November 23rd 2018
Neural networking wins EUROfusion Enabling Research grant
DIFFER has landed an Enabling Research grant from the Horizon2020 programme EUROfusion. The consortium between DIFFER, CEA Cadarache (France), and the Swiss Plasma Center, aims to significantly accelerate fusion reactor simulation through application of machine learning methods. DIFFER scientists Jonathan Citrin (principal investigator), Karel van de Plassche, and Aaron Ho in the Integrated Modelling and Transport group will receive EUROfusion support in 2019-2020 towards this goal.
November 13th 2018
Zon en wind leveren een steeds groter deel van onze elektriciteit, maar de elektriciteitsvraag beslaat maar 20% van ons totale energieverbruik. Met zonnebrandstoffen kunnen we duurzame stroom omzetten in schone, CO2-neutrale brandstoffen. Lees er alles over in deze Zonnebrandstoffen-special van het NTvN - Nederlands Tijdschrift voor Natuurkunde.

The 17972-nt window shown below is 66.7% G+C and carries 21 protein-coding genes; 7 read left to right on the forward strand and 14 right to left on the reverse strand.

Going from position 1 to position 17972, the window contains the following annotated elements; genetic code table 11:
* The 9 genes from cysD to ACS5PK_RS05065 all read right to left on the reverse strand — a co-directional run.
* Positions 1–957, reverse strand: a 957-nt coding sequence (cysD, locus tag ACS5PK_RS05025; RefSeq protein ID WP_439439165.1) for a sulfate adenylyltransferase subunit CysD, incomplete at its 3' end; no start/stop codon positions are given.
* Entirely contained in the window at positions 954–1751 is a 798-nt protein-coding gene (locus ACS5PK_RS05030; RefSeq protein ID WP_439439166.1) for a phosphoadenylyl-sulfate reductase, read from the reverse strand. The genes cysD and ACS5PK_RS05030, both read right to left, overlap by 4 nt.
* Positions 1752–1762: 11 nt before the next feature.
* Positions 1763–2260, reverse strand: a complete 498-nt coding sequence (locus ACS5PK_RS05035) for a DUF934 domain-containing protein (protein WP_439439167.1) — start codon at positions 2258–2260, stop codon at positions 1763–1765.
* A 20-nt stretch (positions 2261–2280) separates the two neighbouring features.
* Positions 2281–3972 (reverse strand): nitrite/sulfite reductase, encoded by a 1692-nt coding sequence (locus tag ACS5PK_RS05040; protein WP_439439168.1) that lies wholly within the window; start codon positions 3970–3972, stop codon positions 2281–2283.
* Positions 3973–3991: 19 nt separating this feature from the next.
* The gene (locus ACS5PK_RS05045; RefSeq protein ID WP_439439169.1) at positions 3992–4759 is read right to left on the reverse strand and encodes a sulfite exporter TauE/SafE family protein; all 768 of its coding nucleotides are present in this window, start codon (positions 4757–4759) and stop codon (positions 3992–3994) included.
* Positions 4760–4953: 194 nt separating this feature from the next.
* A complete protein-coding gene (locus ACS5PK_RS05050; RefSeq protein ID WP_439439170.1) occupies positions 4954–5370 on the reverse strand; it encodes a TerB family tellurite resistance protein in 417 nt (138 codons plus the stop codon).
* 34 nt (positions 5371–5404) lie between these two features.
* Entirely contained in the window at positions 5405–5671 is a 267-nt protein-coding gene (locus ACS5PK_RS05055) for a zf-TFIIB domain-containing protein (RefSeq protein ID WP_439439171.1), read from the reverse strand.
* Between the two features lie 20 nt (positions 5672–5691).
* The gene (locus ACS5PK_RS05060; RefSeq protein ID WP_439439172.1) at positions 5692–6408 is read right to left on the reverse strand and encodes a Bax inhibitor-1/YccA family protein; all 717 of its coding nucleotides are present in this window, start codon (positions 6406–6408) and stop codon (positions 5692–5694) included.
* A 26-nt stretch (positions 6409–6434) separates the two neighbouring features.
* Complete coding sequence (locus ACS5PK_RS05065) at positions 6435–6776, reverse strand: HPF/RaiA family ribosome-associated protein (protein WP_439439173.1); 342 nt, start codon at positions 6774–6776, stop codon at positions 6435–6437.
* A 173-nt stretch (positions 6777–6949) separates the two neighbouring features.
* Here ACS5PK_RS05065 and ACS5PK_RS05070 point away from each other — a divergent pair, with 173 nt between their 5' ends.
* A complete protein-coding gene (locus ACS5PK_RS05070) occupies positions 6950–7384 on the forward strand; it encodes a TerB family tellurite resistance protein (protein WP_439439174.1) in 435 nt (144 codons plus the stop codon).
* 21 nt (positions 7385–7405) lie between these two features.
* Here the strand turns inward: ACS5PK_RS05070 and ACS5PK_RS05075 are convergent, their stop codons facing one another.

November 12th 2018
Marco de Baar to chair ITPA specialist group on ITER diagnostics
The International Tokamak Physics Activity (ITPA) has appointed DIFFER group leader Prof. Marco de Baar as chair of its Realtime Specialists Working Group (RT-SWG). The ITPA is an international framework organised by the global ITER fusion project to coordinate fusion research. ITPA activities prepare the broad physics basis needed for ITER design and operation and members of the ITPA groups are chosen by each ITER party as representative top experts of their sub-fields. In the coming three years, Marco de Baar will focus on formulating sensor models that will be used in the numerical simulation of control loops of the ITER plasma.
November 7th 2018
Transmission electron microscopy at DIFFER
Since the summer of 2018, DIFFER houses a transmission electron microscope (TEM) that is dedicated for structural analysis of inorganic materials. The microscope is accessible for researchers who want to image newly developed nanomaterials or thin films aimed at energy applications.
November 5th 2018
Matthijs van Berkel took a new approach to clearing up a fusion conundrum
Sometimes it takes a fresh look to tackle complex problems. That is exactly what happened when DIFFER researcher Matthijs van Berkel used a systems engineering approach to study the heat transport in a fusion plasma. He shook up the fusion physics field with his surprising conclusion that the physics occurring during the heating process can be explained with a much simpler model than assumed before.